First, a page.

U.S. consumer mood brightens, but home price gains slow

Reuters
File photo of shopper walking down aisle in newly opened Walmart Neighborhood Market in Chicago
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A shopper walks down an aisle in a newly opened Walmart Neighborhood Market in Chicago in this September 21, 2011 file photo. REUTERS/Jim Young/Files

By Steven C. Johnson

NEW YORK (Reuters) - U.S. consumers' mood improved as 2013 drew to a close, with many optimistic about their future job prospects, while home prices rose again in October, though the pace of gains slowed.

The data releases provided more evidence of strength in the U.S. economy, which appears to have overcome headwinds caused by an autumn government shutdown, higher taxes and rising mortgage rates.

"Things still look pretty solid at the end of 2013. We had better GDP growth even though interest rates have gone up with the Fed," said Gus Faucher, senior economist at PNC Financial Services, adding "2014 will be a better year with less fiscal drag."

The rise in the Conference Board's index of consumer attitudes to 78.1 in December brought it to within reach of levels last seen before a standoff in Congress over fiscal policy caused the government to shut down in October.

Consumers were optimistic about the present - the present situation index hit its highest level since April, 2008 - and the future, particularly the job outlook.

"Despite the many challenges throughout 2013, consumers are in better spirits today than when the year began," Lynn Franco, director of economic indicators at The Conference Board, said in a statement.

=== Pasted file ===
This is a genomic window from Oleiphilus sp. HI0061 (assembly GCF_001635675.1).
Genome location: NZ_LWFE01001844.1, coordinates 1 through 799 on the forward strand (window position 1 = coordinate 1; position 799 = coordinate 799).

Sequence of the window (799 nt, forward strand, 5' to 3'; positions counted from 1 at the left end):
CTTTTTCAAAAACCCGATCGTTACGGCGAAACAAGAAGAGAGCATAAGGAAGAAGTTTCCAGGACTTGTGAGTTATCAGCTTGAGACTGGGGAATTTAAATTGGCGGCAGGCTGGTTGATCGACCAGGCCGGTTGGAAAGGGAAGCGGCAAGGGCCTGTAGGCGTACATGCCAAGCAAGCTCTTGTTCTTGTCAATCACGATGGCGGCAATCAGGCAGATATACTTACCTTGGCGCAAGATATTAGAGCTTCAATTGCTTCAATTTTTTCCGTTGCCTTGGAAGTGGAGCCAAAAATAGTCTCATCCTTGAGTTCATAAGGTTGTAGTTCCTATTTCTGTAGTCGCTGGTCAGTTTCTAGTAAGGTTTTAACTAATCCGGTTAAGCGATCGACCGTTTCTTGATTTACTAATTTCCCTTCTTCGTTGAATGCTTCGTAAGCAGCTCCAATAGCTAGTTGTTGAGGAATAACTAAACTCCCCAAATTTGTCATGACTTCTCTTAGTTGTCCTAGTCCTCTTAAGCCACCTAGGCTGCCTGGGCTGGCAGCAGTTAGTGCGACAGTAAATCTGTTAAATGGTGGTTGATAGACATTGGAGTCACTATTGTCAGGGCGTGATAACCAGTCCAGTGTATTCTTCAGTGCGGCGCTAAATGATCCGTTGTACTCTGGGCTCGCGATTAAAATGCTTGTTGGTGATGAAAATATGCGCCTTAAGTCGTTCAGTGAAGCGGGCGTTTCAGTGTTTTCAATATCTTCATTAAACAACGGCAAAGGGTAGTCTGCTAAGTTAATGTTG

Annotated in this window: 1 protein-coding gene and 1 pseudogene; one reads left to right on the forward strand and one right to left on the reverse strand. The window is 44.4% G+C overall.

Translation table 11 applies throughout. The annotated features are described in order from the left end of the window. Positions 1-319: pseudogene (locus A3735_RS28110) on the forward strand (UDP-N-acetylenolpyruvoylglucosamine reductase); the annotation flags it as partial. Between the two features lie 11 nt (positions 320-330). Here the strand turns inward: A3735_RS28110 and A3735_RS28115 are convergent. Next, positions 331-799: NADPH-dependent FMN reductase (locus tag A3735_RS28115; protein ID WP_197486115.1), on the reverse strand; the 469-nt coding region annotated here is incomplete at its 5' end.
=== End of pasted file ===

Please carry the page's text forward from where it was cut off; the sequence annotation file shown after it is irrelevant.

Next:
A separate report showed the S&P/Case Shiller composite index of home prices in 20 metropolitan areas increased 13.6 percent in October from a year ago, the strongest gain since February 2006.

Price gains on a monthly basis, however, slowed to 0.2 percent from 0.7 percent in September, suggesting higher mortgage rates have slowed home-buying activity.

Borrowing costs are expected to rise again next year as the Federal Reserve winds down its monthly asset purchases, which have helped suppress long-term interest rates since the program began 15 months ago.

"From a policy standpoint, the rebound in home prices has been a real win for the Fed," said Mark Vitner, senior economist at Wells Fargo Securities.

But next year, "the housing market will likely have to stand on its own more. We might see slower price appreciation in 2014," he said.

Even with higher borrowing costs, however, demand for accommodation is likely to keep supporting residential construction as it recovers from multi-decade lows.

A separate report Tuesday showed that business activity in the U.S. Midwest slowed in December for a second straight month, a sign that manufacturing activity in the region was cooling off. Employment in the sector retreated to its lowest since April.

Nationwide, manufacturing has recovered strongly over the second half of the year after contracting briefly in May.

(Additional reporting by Richard Leong; Editing by Chris Reese)

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